When we’re working with clients on either a new site or on SEO review/audit, one of the most common issues we come across is the words on the page. The problem we run into isn’t necessarily which words are on the page, but rather, the number of words. One thing I often stress to clients is to give Google what Google wants. One thing that is pretty clear is that Google wants to see at least 300 words per page.
If a page has less than 300 words, it will likely be considered to have little value to a human user. The Google search algorithms are so advanced that they will read a page and “think” much like a human user. Therefore, if there isn’t enough content on that page, Google will assume it is of little value to the site and users which equates to a poor ranking for that page.
When Google is reading through your page, there’s no exact way to say, “Hey Google, THIS is the keyword for this page!” Back in the day, we had the KEYWORD metadata that worked, but between the abuse that happened with that metadata and, more so, the advancements to the algorithms, we now need to focus on how we use the keywords we set for a page in the page content. Google will be looking at a page and if they see a word or phrase used 2.5% – 3% of the time, they’ll know that those words are the keyword(s). If there are 300 words per page minimum and the keywords are used within the frequency range mentioned above, the content will read like a regular conversation between two people.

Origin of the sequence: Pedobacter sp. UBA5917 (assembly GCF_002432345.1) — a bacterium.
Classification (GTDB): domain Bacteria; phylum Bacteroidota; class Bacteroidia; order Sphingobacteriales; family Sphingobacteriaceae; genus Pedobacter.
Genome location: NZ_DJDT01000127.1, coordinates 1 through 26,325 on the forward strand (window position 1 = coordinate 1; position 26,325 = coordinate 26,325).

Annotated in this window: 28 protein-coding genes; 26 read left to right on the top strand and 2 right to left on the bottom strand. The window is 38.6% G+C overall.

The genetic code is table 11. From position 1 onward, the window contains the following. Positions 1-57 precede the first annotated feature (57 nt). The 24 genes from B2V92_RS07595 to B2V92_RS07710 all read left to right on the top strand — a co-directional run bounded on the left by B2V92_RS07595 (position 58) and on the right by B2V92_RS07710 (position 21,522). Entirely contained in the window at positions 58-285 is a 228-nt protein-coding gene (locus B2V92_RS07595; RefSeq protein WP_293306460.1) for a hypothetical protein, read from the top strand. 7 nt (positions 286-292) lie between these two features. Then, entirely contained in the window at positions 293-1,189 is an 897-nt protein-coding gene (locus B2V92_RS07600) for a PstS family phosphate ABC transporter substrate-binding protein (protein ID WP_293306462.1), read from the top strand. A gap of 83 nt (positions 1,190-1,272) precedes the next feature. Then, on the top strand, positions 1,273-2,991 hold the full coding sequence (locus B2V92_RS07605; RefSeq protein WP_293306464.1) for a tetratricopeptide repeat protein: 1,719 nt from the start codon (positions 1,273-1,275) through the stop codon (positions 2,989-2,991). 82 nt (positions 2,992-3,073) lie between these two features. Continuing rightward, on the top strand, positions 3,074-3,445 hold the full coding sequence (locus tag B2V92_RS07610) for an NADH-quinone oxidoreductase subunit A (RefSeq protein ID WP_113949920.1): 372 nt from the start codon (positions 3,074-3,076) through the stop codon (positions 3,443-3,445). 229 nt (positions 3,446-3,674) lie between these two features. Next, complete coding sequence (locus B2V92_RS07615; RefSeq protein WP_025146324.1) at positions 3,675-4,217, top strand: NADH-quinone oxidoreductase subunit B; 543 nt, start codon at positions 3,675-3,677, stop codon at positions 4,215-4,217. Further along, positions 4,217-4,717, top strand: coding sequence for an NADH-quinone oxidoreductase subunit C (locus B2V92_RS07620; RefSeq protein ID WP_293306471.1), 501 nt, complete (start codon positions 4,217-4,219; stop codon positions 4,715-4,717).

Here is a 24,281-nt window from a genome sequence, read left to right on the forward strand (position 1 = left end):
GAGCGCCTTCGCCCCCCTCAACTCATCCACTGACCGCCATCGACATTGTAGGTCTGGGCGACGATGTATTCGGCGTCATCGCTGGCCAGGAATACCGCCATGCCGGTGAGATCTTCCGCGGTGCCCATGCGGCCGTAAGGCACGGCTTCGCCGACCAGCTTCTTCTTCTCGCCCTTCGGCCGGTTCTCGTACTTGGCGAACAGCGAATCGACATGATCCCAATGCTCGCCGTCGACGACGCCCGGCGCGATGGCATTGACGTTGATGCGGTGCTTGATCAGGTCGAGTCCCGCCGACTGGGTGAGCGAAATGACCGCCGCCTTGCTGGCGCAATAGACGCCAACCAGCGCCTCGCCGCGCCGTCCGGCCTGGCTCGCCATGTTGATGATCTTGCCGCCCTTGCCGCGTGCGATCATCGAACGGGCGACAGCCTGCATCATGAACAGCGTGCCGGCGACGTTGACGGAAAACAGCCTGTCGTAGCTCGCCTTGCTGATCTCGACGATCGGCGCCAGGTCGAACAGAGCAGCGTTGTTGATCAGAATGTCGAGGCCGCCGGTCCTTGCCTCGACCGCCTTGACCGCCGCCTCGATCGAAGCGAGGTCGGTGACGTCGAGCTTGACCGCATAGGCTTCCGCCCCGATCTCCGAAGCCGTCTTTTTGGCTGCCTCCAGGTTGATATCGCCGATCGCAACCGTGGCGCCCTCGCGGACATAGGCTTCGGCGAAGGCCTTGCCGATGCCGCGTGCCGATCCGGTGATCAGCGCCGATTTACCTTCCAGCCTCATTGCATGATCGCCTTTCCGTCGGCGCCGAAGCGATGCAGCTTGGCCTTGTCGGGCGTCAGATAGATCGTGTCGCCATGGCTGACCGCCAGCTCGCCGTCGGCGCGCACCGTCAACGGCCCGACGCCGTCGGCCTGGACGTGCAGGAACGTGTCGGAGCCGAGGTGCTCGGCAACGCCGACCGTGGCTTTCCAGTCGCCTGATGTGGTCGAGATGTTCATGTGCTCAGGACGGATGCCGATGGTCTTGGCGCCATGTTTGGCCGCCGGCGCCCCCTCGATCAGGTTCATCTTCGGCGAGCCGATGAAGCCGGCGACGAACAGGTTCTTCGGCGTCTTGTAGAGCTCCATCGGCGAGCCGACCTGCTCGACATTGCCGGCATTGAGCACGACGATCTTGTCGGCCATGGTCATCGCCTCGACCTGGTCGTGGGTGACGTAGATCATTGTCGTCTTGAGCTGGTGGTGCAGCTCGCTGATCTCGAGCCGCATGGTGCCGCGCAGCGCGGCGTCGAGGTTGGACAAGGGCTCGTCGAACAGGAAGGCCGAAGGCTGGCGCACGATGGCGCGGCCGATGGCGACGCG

One thing to avoid doing however is adding in fluff content. If you have a page you’re looking to add to your site and can’t come up with 300 words, it begs the question: is that content even worthy of its own page? Adding fluff or filler content to your site just to make Google happy will backfire most of the time. Write the content to address the needs, concerns, and questions that your end users might have. 300 words can be tough to come up with, but keep in mind that is the count for the entire page: headings, paragraphs, lists, everything.
300 words on a page can sound like a daunting task. Changing your mindset from, “How can I get this to 300 words?” to, “What do my clients and potential clients want or need to hear?” can oftentimes change things up enough for many writers to have an easier task at hand . At the end of the day, Google wants to show nothing but quality content and websites to its users. Our job is to provide that quality content on our websites, so that Google can help get our site to our users.